In 2018, only 11 relievers had over 30 saves, and 17 were over 20 saves. 2019, we saw 11 relievers with over 30 saves again, but 21 with over 20 saves. Projecting saves is a noisy stat to predict. Only eight project for over 30, but 13-14 names here could certainly hit that mark. We do have 20+ relievers projected for over 20 saves. 2020 does not look like a bad year for closers, as there are only a few committee approaches to name at the moment. Of course we do have some unpredictable arms set to open the year as their team’s closers, which would create some issues if they do struggle. Keep tabs on our updating Closer Depth Chart leading up to the season and through the end of the year.
Tier One (1-5)
No real surprise as Josh Hader steps in as the number one option. He is going earlier than any other reliever, mainly because he has the highest strikeout potential in comparison to the rest of the closers. Hader is coming off of a season where he had a 48% strikeout rate, and 37 saves. The lefty induced a 23% swinging strike rate, and hitters had just a 61% contact rate against him. Home runs I guess would be his red flag, if you could even say that. He allowed 1.78 HR/9, but nothing really alarming there. Kirby Yates had 41 saves in his full year as the San Diego closer. Yates has a good groundball rate at 48%, and that pairs nicely with his 41% strikeout rate. He has elite stuff, and enters as a top tier closer this season. He is easily the next closer off the board.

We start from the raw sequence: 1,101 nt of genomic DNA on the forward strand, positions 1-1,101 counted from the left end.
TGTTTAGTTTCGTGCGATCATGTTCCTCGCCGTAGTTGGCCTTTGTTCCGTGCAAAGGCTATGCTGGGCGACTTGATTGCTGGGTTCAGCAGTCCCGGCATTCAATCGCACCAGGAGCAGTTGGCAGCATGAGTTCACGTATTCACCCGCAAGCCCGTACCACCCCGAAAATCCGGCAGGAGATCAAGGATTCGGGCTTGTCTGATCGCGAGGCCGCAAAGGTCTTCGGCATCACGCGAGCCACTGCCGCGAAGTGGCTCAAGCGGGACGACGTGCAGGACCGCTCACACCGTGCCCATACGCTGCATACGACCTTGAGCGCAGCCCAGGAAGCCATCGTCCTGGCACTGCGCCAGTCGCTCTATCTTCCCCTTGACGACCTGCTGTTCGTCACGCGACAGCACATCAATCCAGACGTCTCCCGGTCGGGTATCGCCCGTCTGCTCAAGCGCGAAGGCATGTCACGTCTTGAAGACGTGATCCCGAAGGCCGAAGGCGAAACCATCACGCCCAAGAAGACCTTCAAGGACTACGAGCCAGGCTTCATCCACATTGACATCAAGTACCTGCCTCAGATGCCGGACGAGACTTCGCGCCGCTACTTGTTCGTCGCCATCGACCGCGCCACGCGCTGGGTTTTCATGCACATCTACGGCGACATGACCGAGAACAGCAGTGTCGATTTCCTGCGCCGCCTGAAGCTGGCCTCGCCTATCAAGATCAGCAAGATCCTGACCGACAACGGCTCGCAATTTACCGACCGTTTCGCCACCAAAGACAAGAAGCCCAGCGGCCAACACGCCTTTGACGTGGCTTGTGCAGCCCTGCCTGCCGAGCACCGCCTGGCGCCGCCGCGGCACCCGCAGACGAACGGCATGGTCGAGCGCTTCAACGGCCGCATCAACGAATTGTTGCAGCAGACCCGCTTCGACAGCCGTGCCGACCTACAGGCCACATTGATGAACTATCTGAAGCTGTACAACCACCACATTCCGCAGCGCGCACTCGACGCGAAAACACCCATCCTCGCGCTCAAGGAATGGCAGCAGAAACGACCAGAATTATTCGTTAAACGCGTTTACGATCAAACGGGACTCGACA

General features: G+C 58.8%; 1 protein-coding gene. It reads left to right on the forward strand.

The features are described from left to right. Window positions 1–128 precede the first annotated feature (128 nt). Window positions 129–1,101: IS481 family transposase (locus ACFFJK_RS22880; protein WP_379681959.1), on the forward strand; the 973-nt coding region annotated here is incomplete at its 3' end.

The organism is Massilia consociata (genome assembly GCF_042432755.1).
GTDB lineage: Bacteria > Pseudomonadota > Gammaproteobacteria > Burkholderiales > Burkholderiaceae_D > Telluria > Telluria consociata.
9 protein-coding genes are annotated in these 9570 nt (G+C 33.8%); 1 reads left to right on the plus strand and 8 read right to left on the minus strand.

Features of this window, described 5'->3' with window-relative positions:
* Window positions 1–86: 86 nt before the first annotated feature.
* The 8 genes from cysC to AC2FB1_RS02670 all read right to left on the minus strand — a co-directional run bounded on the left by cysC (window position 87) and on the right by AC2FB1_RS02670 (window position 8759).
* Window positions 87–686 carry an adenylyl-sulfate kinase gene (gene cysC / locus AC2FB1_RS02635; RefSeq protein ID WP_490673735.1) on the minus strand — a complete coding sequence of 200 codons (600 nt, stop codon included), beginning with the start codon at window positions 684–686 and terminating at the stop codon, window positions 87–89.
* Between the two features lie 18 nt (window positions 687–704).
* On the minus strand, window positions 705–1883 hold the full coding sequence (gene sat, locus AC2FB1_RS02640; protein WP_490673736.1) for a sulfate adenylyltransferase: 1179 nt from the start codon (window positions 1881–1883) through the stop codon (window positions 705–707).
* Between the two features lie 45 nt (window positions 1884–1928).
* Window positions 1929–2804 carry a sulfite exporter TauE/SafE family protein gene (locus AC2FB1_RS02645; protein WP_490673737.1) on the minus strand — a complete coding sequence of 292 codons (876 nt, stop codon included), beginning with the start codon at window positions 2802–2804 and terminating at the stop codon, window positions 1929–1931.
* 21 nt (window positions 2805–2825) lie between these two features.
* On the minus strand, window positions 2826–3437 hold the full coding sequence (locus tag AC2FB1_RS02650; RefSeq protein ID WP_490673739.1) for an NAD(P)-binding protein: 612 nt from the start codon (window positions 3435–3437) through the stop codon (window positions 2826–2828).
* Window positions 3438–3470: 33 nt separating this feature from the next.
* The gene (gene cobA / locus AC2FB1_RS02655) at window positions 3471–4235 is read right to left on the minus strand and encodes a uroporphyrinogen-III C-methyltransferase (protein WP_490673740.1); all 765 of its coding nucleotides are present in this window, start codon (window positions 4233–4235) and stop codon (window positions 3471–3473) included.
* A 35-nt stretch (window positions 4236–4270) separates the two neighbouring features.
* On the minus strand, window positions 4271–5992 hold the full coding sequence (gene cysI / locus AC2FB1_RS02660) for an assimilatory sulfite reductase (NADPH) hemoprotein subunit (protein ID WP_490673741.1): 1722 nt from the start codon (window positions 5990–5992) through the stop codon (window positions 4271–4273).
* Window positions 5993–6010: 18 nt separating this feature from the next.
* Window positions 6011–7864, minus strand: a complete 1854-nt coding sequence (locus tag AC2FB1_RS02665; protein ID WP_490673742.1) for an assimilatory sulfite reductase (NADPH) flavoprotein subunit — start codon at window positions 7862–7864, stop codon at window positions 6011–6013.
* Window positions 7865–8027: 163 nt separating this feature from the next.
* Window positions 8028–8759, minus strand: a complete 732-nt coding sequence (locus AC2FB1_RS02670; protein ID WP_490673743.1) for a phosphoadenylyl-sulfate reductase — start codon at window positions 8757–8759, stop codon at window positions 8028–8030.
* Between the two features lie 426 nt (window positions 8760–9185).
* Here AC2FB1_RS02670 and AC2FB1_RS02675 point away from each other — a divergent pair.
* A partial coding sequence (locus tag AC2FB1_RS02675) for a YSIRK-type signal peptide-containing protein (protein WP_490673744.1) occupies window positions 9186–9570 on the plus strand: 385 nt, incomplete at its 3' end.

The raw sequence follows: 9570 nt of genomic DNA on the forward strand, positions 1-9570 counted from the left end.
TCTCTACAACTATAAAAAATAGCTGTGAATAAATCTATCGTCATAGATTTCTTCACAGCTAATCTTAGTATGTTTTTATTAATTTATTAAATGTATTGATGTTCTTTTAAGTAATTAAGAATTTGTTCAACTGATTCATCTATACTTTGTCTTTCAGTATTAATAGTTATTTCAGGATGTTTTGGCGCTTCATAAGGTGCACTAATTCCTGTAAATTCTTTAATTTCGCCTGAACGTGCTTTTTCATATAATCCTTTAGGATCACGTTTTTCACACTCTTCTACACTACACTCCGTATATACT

Roberto Osuna doesn’t have the big strikeout rate as some of the others, but he is a reliable closer coming off a 38-save season. He will see a ton of save opportunities, and has a chance to surpass 40 this season. He had a 0.88 WHIP, which is on par with Yates and Hader. Osuna doesn’t have a high walk rate, and should be viewed as a top end closer. Aroldis Chapman has a bit higher walk rate than you might want, but it doesn’t effect his overall numbers. Chapman still had a 36% strikeout rate last season, and had a 2.21 ERA. Expect more of the same this year for the Yankees closer.
We see a big of a drop in ADP in comparison to Kenley Jansen, and the same goes for his auction value. Jansen went from being a 40+ saves guy with a sub-two ERA to being a 30-40 save guy with a 3.00-3.75 ERA. The strikeout rate has fallen about 10% in that span, and yes his days of being an elite closer are done. He still has above average stuff, and deserves the spot he is at. I don’t expect a massive drop off.
Tier Two (6-10)
Liam Hendriks is stepping into the full time closer role for Oakland this season, and he has been a part of an elite backend over the past few seasons. Hendriks has a power fastball, and is coming off a career high 37% strikeout rate in 2019. He had a 29% whiff rate on his four-seamer, and over a 50% whiff rate on his slider and curveball. He only threw the curve 8% of the time, but had a 28% put-away rate.